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Shoulder Impingement

Shoulder impingement is a very common cause of shoulder pain. This impingement occurs when there is abnormal contact and grinding of the bones that make up the shoulder joint. This increased friction can lead to cartilage deterioration and damage to the bones of the shoulder joint.

The shoulder is composed of the head (ball) of the humerus (upper arm bone) and the socket of the scapula (shoulder blade). There are two joints in the shoulder: the glenohumeral joint and the acromioclavicular joint. The glenohumeral joint is the ball-and-socket joint that is formed with the union of the head of the humerus and the socket of the scapula. The acromioclavicular joint is the junction of the clavicle (collarbone) with the scapula. Both joints are susceptible to impingement, which is why maximizing their strength and normal functionality is imperative.

The rotator cuff of the shoulder is composed of a group of muscles and tendons that surround the glenohumeral joint. The rotator cuff is made up of four muscles that all end in short, flat, and wide tendons which unionize with the fibrous capsule in order to form the musculotendinous cuff. This fusion occurs anywhere from ½ to ¾ of an inch from the point of insertion of the tendons into the humerus. The muscles of the rotator cuff include the Subscapularis Muscle, Infraspinatus Muscle, Teres Minor Muscle, and the Supraspinatus Muscle.

Shoulder Impingement is the result of repetitive rubbing of the rotator cuff between the humerus and bursa. This rubbing can lead to swelling and narrowing of the space between the humerus, bursa, and the acromion of the clavicle. Pain and irritation is common with shoulder impingement.

Shoulder impingement is caused by irritation or injury to the rotator cuff. The rotator cuff then begins to swell and become inflamed. Yet, because the rotator cuff is surrounded by bone, swelling reduces the amount of space between the rotator cuff and acromion. This leads to the rubbing and grinding of the cuff against the acromion. This grinding and rubbing of the muscles and tendons of the rotator cuff results in swelling and inflammation, which further reduces the space between it and the acromion like a vicious cycle. Bone spurs on the acromion can contribute to shoulder impingement by causing the space between the rotator cuff and acromion to become even more narrow.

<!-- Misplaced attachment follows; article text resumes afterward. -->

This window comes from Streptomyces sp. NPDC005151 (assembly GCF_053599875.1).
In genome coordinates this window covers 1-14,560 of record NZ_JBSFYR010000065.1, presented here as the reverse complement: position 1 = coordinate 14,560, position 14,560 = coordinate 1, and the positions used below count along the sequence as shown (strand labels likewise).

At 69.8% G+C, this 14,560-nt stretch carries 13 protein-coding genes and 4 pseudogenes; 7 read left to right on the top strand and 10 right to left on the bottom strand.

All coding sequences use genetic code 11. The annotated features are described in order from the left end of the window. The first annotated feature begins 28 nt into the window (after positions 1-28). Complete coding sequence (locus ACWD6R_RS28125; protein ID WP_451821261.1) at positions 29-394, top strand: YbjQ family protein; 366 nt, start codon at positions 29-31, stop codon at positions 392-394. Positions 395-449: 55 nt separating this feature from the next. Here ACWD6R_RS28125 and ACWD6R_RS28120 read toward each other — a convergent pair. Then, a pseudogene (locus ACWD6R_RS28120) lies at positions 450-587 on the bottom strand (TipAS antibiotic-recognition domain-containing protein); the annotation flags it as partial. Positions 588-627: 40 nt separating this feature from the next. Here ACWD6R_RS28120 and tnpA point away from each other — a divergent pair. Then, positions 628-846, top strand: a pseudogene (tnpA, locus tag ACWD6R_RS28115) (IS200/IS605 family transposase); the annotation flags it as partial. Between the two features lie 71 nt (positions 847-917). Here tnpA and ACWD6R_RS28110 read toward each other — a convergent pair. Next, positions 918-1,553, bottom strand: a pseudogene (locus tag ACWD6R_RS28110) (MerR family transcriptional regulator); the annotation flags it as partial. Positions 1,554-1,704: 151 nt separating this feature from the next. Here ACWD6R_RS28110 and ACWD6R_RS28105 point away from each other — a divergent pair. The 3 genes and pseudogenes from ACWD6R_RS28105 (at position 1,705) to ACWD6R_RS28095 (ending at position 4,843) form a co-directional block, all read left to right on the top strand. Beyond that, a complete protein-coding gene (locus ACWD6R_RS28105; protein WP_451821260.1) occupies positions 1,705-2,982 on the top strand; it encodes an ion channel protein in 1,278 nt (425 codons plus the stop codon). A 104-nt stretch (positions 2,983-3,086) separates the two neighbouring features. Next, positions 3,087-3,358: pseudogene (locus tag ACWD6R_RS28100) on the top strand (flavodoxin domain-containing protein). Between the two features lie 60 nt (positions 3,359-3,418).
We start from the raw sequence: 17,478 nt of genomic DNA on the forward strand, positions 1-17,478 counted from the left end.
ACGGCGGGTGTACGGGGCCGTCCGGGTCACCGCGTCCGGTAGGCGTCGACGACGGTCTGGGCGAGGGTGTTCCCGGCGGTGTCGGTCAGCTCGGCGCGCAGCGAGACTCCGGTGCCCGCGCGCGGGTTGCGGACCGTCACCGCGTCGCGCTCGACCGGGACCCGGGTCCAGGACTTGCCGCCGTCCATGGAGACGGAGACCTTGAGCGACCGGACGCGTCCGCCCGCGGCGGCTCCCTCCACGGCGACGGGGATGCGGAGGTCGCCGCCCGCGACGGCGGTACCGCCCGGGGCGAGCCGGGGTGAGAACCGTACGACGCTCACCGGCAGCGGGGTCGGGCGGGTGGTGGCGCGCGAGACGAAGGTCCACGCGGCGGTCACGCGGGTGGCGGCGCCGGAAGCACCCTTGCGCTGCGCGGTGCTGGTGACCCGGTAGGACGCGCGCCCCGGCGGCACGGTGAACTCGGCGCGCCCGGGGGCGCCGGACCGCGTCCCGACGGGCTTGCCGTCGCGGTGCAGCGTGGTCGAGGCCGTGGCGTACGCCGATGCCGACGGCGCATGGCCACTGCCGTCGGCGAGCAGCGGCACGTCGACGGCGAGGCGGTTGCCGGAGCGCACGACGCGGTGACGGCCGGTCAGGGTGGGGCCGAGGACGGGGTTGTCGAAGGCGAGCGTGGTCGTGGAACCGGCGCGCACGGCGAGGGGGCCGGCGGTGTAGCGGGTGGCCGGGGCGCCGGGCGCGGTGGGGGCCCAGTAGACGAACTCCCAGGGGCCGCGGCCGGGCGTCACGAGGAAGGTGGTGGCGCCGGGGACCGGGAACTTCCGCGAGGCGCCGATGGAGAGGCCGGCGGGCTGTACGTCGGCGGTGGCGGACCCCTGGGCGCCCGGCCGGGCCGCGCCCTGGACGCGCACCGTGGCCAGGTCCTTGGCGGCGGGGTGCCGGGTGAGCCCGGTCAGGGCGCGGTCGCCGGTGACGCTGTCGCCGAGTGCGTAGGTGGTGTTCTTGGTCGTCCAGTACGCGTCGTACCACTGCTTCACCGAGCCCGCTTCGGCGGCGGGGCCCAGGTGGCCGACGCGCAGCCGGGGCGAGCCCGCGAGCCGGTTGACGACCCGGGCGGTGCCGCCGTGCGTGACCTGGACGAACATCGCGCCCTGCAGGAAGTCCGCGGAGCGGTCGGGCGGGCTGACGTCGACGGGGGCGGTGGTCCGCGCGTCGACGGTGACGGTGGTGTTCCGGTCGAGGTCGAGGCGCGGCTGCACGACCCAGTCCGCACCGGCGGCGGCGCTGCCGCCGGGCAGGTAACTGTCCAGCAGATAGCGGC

There are many symptoms of shoulder impingement syndrome as it is contingent on many factors. Symptoms usually develop gradually over the course of a few weeks to a few months. These symptoms include:

  • Pain when arms are raised above the head
  • Pain when lifting the arm
  • Pain when lowering the arm
  • Pain when reaching
  • Pain in the front of the shoulder
  • Tenderness in the front of the shoulder
  • Pain in the side of the arm
  • Aching
  • Inability to sleep due to shoulder pain
  • Pain when reaching behind the back
  • Stiffness
  • Weakness
  • Swelling

Symptoms of shoulder impingement are very similar to other conditions such as bursitis and tendonitis of the rotator cuff. Shoulder impingement can occur in tandem with these conditions.

During the physical exam, the physician will test the affected area for tenderness, swelling, and pain. The physician will also test the range of motion in the shoulder and ask if there is any pain or stiffness associated with the movement. Decreased range of motion is a major symptom of shoulder impingement. If the physician cannot diagnose shoulder impingement based on the results of a physical exam, then imaging is ordered to determine whether or not shoulder impingement is the main cause of the patient’s symptoms. XRays, CT (CAT) scans, and MRIs are often used to determine what is causing the symptoms. These imaging tests will reveal the positioning of the bones in the shoulder joint and whether or not the distance between the rotator cuff and acromion has narrowed.

The most common treatment for shoulder impingement is the R.I.C.E. method. The R.I.C.E. method has been known to decrease swelling, pain, and tenderness all while restoring shoulder function and overall range of motion. The R.I.C.E. method includes rest and immobilization, icing for 20 minutes every two hours, compression of the affected area, and elevation of the affected area. Medications are often used in conjunction with this method to reduce swelling, pain, and inflammation. Physical therapy is another course of action in tandem with the aforementioned methods in order to restore range of motion and strengthen the muscles of the rotator cuff while avoiding motions that irritate the condition.

If nonsurgical methods do not decrease symptoms, then there are a few surgical procedures that are recommended to resolve shoulder impingement. The most common procedure is arthroscopic shoulder decompression. This procedure involves an incision in the shoulder where a small camera and surgical tools are placed within the shoulder to remove part of the acromion and create more space for the rotator cuff. Open surgery, which involves a larger incision, is another surgical option to alleviate shoulder impingement.

If you or a loved one are currently experiencing any symptoms of shoulder impingement, or have been diagnosed and require treatment, reach out to the experts at the Center for Orthopaedic Specialists. Contact us today!

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